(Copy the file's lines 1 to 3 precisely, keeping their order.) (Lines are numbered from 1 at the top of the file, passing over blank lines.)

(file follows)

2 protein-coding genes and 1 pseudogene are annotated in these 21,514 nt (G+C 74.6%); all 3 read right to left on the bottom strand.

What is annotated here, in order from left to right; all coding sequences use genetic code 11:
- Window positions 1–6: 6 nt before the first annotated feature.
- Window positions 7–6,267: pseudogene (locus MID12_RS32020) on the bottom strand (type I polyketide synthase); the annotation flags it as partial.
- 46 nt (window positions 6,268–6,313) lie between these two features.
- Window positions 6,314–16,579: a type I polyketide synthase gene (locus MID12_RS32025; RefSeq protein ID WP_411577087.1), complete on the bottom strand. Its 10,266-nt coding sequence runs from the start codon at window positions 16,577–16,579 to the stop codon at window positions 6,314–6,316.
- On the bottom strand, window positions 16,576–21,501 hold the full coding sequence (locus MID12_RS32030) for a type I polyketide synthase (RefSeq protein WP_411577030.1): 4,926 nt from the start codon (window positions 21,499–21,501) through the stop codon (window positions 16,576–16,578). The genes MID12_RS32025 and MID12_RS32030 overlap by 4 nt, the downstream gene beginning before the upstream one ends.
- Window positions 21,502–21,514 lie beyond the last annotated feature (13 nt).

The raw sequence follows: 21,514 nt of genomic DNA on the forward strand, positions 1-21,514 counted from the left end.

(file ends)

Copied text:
2 protein-coding genes and 1 pseudogene are annotated in these 21,514 nt (G+C 74.6%); all 3 read right to left on the bottom strand.

What is annotated here, in order from left to right; all coding sequences use genetic code 11:
- Window positions 1–6: 6 nt before the first annotated feature.